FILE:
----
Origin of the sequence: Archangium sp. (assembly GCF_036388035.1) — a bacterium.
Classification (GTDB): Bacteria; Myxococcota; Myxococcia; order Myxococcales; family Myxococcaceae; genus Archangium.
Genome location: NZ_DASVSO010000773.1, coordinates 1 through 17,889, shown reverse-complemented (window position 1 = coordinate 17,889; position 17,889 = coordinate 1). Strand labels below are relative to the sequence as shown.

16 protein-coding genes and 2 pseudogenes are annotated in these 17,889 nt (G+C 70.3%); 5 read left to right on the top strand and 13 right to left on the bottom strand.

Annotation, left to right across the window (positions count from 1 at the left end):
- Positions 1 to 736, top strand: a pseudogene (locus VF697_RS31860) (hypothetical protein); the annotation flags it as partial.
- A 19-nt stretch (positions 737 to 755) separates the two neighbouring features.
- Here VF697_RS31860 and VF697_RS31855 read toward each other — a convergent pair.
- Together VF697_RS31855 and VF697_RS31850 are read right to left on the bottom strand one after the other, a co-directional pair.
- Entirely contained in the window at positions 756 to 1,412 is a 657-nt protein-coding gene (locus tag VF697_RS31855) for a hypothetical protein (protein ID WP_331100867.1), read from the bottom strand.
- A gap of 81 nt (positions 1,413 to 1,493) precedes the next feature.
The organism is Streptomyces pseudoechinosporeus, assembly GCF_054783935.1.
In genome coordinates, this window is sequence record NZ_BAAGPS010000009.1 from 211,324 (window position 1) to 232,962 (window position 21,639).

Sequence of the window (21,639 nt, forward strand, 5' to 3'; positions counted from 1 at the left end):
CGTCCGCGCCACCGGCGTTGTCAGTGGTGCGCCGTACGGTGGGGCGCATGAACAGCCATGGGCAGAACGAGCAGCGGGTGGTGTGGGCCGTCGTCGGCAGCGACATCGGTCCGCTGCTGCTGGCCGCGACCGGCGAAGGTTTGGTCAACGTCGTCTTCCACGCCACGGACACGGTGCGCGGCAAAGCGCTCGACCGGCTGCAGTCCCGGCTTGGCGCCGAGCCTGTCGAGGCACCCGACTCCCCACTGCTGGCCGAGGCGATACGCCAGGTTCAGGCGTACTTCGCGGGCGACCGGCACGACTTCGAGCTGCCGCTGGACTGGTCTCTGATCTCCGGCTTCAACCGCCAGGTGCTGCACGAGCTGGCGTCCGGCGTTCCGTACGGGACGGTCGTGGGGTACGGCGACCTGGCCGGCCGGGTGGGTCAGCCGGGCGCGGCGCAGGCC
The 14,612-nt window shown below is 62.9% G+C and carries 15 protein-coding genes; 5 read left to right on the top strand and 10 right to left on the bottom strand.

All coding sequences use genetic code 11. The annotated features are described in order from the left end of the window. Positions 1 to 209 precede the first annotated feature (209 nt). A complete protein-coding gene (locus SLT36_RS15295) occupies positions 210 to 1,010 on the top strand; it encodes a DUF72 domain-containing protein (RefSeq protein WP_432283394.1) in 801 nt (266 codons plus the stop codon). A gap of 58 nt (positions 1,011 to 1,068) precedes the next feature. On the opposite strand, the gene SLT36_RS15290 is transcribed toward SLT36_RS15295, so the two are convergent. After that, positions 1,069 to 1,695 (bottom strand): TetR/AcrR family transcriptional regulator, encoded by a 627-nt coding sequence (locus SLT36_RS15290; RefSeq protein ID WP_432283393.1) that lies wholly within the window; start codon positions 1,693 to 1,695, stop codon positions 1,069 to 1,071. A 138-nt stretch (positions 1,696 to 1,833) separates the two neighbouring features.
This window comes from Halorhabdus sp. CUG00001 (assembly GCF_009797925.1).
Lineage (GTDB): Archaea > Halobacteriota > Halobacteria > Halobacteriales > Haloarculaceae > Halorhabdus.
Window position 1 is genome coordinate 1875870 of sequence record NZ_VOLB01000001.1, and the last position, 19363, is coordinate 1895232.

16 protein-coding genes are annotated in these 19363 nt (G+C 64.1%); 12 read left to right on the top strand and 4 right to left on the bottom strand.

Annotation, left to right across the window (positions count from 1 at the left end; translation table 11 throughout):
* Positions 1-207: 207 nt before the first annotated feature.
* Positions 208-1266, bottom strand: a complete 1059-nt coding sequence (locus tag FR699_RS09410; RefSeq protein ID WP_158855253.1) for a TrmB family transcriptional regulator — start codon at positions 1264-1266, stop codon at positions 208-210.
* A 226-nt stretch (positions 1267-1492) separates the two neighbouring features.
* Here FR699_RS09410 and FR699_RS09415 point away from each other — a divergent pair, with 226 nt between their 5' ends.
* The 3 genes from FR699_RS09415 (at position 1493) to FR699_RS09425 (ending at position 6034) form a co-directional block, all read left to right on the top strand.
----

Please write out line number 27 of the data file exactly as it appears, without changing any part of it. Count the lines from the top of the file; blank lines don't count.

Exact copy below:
* The 3 genes from FR699_RS09415 (at position 1493) to FR699_RS09425 (ending at position 6034) form a co-directional block, all read left to right on the top strand.